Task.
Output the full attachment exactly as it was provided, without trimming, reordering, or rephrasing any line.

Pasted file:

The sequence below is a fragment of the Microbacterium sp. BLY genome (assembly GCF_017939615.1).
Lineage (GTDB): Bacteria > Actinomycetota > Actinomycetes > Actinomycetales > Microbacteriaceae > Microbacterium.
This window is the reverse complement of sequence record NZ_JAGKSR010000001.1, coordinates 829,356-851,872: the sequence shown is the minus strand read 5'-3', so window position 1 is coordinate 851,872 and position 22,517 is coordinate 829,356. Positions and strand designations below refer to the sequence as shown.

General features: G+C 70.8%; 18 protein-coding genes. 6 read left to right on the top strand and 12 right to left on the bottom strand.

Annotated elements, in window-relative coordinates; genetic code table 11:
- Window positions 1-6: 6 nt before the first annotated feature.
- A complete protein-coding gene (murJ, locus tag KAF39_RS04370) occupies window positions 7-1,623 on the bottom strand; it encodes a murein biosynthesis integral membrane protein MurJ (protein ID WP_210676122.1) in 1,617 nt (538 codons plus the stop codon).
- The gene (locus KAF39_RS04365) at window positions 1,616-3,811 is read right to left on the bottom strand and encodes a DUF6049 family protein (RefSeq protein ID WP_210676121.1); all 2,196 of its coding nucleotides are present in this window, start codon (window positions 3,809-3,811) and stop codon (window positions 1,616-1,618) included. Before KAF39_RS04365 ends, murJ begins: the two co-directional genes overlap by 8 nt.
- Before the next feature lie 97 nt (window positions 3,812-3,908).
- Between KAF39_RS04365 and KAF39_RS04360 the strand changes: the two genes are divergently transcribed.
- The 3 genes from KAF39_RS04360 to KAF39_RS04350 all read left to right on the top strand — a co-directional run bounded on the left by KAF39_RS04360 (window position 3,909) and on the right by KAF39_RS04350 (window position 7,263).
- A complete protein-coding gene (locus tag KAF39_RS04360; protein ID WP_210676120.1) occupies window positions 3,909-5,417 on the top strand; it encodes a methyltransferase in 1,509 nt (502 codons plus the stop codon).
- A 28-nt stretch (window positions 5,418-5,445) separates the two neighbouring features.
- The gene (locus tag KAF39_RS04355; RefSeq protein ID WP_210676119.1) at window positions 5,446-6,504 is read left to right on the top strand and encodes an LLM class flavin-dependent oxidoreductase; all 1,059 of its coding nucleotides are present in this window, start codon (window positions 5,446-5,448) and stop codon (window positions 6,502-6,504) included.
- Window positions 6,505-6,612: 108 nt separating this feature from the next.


The sequence below is a fragment of the Microbacterium sp. BLY genome (assembly GCF_017939615.1).
Lineage (GTDB): Bacteria > Actinomycetota > Actinomycetes > Actinomycetales > Microbacteriaceae > Microbacterium.
This window is the reverse complement of sequence record NZ_JAGKSR010000001.1, coordinates 829,356-851,872: the sequence shown is the minus strand read 5'-3', so window position 1 is coordinate 851,872 and position 22,517 is coordinate 829,356. Positions and strand designations below refer to the sequence as shown.

General features: G+C 70.8%; 18 protein-coding genes. 6 read left to right on the top strand and 12 right to left on the bottom strand.

Annotated elements, in window-relative coordinates; genetic code table 11:
- Window positions 1-6: 6 nt before the first annotated feature.
- A complete protein-coding gene (murJ, locus tag KAF39_RS04370) occupies window positions 7-1,623 on the bottom strand; it encodes a murein biosynthesis integral membrane protein MurJ (protein ID WP_210676122.1) in 1,617 nt (538 codons plus the stop codon).
- The gene (locus KAF39_RS04365) at window positions 1,616-3,811 is read right to left on the bottom strand and encodes a DUF6049 family protein (RefSeq protein ID WP_210676121.1); all 2,196 of its coding nucleotides are present in this window, start codon (window positions 3,809-3,811) and stop codon (window positions 1,616-1,618) included. Before KAF39_RS04365 ends, murJ begins: the two co-directional genes overlap by 8 nt.
- Before the next feature lie 97 nt (window positions 3,812-3,908).
- Between KAF39_RS04365 and KAF39_RS04360 the strand changes: the two genes are divergently transcribed.
- The 3 genes from KAF39_RS04360 to KAF39_RS04350 all read left to right on the top strand — a co-directional run bounded on the left by KAF39_RS04360 (window position 3,909) and on the right by KAF39_RS04350 (window position 7,263).
- A complete protein-coding gene (locus tag KAF39_RS04360; protein ID WP_210676120.1) occupies window positions 3,909-5,417 on the top strand; it encodes a methyltransferase in 1,509 nt (502 codons plus the stop codon).
- A 28-nt stretch (window positions 5,418-5,445) separates the two neighbouring features.
- The gene (locus tag KAF39_RS04355; RefSeq protein ID WP_210676119.1) at window positions 5,446-6,504 is read left to right on the top strand and encodes an LLM class flavin-dependent oxidoreductase; all 1,059 of its coding nucleotides are present in this window, start codon (window positions 5,446-5,448) and stop codon (window positions 6,502-6,504) included.
- Window positions 6,505-6,612: 108 nt separating this feature from the next.